69. 69. Summary of X or gamma interactions
  70. 70. Charged particles matter interactionsIntroduction:Charged particle arriving in the neighbourhood of an atom: • interactions with the nucleus • interactions electronsIn all cases, the particle looses kinetic energy...(Neutrons are not charged particles and won’t be considered here).
  71. 71. I Interaction with an electron of the target atomParticle-electron interaction: Energy ∆Q transferred to the electron.According to the ratio of ∆Q and W (electron binding energy): •∆Q > W: target electron is expelled from its orbit. With a kinetic energy (∆Q-W). The target atom is ionised. Expelled electron (called secondary electron) is capable to create ionisations on its track (if its kinetic energy is high enough). •∆Q < W: Target electron can be taken to a higher energetic state (if ∆Q is sufficient). The atom is excited. The energy imparted is released (as thermal or low energy electromagnetic energy). •∆Q << W: ∆Q transformed in thermal energy (translation, rotation, vibration).Phenomenon called collision (improper term).Radiobiologic consequences VERY importantThe incident particle energy loss is (on average) a characteristic of target atoms.
  72. 72. In the case of water: ionisation if ∆Q > 16 eVBut: for a ionisation, there are (on average) 3 excitations and ++ thermal effects=> Mean energy per ionisation: 32 eV (34 eV in air).The LET (Linear Energy Transfer):Quantity of energy transferred to target medium by the incident particle,per unit length of incident particle trajectory.LET is expressed in keV/µm.The Ionisation Density (ID) is the number of ion pairs created,per unit length of incident particle trajectory.It is expressed in ion pairs/µm.If W is the mean energy per ionisation, then: LET = ID x WRQ: Charged particle beams can be completely stopped...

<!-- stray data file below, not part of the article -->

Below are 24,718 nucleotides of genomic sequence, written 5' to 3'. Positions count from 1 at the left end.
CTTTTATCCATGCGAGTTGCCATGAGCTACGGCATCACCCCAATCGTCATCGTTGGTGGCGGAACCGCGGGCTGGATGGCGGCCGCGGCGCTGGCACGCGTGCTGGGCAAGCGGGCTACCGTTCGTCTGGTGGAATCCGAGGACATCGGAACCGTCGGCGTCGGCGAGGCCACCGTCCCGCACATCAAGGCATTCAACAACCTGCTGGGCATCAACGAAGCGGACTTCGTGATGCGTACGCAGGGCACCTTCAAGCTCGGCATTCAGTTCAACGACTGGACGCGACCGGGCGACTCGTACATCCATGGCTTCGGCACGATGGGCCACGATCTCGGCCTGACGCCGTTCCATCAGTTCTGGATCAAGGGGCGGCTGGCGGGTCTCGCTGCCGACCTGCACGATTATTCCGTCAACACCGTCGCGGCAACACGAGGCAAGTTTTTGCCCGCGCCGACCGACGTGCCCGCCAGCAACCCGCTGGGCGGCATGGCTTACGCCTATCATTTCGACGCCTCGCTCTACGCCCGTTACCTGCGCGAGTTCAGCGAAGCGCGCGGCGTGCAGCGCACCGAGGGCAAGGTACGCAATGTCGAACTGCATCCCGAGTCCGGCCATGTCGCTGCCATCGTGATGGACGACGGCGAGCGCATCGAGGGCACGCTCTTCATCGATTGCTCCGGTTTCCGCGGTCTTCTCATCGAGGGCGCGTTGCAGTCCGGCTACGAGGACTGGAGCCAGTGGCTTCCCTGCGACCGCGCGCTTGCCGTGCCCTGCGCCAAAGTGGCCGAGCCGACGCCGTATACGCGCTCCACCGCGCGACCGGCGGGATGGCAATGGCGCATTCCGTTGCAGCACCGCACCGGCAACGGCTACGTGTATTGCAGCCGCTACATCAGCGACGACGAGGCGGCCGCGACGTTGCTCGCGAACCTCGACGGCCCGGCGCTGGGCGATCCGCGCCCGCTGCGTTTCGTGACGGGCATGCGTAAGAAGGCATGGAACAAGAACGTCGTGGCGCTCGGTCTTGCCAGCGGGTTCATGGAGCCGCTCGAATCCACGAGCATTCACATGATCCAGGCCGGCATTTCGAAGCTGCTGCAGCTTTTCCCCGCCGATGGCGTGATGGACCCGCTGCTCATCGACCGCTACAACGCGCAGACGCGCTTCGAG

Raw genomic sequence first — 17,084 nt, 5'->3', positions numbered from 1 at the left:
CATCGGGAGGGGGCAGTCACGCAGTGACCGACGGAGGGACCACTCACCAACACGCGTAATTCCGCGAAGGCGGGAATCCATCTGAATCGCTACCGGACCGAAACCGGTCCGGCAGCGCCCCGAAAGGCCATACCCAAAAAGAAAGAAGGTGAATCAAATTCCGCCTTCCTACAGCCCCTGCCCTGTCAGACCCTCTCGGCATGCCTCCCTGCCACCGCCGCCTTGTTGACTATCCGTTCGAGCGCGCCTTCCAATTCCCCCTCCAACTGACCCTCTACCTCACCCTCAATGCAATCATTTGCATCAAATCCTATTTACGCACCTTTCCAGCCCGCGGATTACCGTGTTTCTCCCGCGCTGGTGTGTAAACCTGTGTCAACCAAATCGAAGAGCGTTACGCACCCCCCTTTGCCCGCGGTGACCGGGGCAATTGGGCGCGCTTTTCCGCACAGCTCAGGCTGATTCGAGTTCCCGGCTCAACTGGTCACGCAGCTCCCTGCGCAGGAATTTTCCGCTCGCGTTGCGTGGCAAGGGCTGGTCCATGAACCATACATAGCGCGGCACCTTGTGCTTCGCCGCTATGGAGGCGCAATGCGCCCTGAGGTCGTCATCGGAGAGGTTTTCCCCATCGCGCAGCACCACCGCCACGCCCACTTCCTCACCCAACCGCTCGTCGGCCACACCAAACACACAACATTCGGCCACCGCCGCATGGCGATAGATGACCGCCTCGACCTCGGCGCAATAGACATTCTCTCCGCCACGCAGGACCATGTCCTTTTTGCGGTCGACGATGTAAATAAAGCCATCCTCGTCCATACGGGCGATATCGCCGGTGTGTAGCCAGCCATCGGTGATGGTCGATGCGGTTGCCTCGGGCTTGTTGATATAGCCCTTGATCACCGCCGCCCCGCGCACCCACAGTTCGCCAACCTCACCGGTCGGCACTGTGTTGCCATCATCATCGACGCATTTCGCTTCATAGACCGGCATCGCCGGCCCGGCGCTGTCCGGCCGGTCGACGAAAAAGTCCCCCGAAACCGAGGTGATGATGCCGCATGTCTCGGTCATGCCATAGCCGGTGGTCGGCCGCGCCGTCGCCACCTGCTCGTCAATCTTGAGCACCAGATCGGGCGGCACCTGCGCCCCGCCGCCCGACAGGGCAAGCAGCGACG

73. 73. II Interaction with the nucleus of the target atomIncident particle : according to the charge, attraction or repulsion from the nucleus.Inflexion of the incident particle trajectory.Energy loss is emitted under the form of X rays (Bremsstrahlung).Photon energy < Ek of incident particle (never equal).Slowing spectrum, continuous, from 0 to Ec.Main medical application: X ray production.Non-frequent event:Frontal collision between a very energetic particle (α or proton) and the target nucleus:Nuclear reaction (used for radioisotope production).
  74. 74. III Electrons and positronsWe’ll call both e+ and e- electrons…If kinetic energy < 100 MeV, energy losses mainly by collision.(Bremsstrahlung can usually be considered as negligible).In waterElectron LET is low and decreases with electron kinetic energy.For electron kinetic energies > 1 MeV: LET ~ 0.25 keV/µm, ID ~ 8 ion pairs/µmTrajectories are sinuous (zigzag).Changes in direction: high energy transfer (collision or bremsstrahlung).Trajectory ends when the electron lost all its Ek.Path length in water: L (cm) = E (MeV) / 2 (for energies above 1 MeV)
  75. 75. Mean depth of penetration:Always inferior to total particle track length (zigzags).2 electrons that have the same energy may have a different depth penetration…The maximum range can be obtained through tables… • in air: some m • in water (soft tissues): 1 to 2 cm (and less for most MN ß emitters).In the case of positrons:When the particle lost all kinetic energy Ek,it interacts with an electron of the medium and annihilates
  76. 76. IV Protons and alpha particlesHeavy particles when compared to electrons:Energy losses have little impact on particle trajectory…For equivalent energies, these particles are MUCH slower than electrons,The LET is much higher:In water, LET ~150 keV/µm, ID ~ 4500 ion pairs/µmStraight trajectories E(keV ) L(cm) ≈ LET (keV /µm)Energy loss by bremsstrahlung is always negligible...Mean penetration range: ~ particle track length (straight) €Varies little for 2 identical particles (with identical initial energy).Order of magnitude: some cm in air,Order of magnitude: some 10 µm in water and soft tissues.-> no risk of external irradiation...
  77. 77. Summary: